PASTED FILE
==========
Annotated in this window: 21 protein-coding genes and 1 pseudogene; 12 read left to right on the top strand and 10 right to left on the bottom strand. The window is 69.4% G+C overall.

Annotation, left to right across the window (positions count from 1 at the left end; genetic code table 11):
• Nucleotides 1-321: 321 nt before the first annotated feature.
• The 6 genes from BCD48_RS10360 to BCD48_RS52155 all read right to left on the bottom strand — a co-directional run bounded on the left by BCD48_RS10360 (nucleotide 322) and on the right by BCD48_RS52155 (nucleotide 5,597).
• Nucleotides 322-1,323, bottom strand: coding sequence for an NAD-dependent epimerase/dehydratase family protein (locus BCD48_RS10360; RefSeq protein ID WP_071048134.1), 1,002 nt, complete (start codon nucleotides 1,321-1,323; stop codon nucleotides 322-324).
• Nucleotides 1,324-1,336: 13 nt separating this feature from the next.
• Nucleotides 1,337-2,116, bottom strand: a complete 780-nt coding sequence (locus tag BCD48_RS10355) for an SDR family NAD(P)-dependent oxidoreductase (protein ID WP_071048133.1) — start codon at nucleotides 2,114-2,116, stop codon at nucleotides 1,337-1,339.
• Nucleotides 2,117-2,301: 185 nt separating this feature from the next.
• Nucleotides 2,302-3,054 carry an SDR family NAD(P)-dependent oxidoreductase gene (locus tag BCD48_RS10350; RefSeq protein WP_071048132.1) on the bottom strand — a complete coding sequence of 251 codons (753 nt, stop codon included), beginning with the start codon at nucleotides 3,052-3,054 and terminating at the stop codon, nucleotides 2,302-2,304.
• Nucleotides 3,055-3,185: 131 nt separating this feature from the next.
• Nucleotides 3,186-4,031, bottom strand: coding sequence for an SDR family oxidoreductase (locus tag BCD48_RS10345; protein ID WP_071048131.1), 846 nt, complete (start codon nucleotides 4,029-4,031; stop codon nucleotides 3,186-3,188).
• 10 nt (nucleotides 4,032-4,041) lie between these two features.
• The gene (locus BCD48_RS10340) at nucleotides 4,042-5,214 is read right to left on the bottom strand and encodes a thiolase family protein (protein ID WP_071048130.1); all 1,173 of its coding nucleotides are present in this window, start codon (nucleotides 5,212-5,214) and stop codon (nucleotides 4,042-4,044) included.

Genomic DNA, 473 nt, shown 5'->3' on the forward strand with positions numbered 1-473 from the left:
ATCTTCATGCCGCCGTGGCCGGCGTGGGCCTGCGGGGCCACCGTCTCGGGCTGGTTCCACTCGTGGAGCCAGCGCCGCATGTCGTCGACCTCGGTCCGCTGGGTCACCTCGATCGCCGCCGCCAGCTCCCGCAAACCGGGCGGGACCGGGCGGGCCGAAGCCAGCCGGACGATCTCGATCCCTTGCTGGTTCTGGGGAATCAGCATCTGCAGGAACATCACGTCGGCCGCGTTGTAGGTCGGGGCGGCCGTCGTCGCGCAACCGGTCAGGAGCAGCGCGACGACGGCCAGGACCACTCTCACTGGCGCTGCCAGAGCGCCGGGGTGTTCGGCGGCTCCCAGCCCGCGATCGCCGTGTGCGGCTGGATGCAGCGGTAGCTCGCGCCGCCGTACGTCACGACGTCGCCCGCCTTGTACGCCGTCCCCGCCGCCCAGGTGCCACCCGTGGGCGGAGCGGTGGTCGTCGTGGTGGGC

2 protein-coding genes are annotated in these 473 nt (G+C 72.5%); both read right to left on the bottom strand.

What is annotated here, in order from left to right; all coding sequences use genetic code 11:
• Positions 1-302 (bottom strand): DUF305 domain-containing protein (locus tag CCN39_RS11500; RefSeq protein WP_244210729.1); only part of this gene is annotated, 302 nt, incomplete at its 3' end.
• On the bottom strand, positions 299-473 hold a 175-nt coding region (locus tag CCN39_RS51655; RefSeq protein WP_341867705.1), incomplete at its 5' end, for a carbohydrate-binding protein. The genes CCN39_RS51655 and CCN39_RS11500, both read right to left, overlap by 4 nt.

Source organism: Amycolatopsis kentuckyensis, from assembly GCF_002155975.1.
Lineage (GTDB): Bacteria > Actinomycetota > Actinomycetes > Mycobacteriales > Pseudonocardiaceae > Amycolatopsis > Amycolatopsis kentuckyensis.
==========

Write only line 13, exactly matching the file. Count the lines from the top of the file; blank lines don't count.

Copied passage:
• The gene (locus BCD48_RS10340) at nucleotides 4,042-5,214 is read right to left on the bottom strand and encodes a thiolase family protein (protein ID WP_071048130.1); all 1,173 of its coding nucleotides are present in this window, start codon (nucleotides 5,212-5,214) and stop codon (nucleotides 4,042-4,044) included.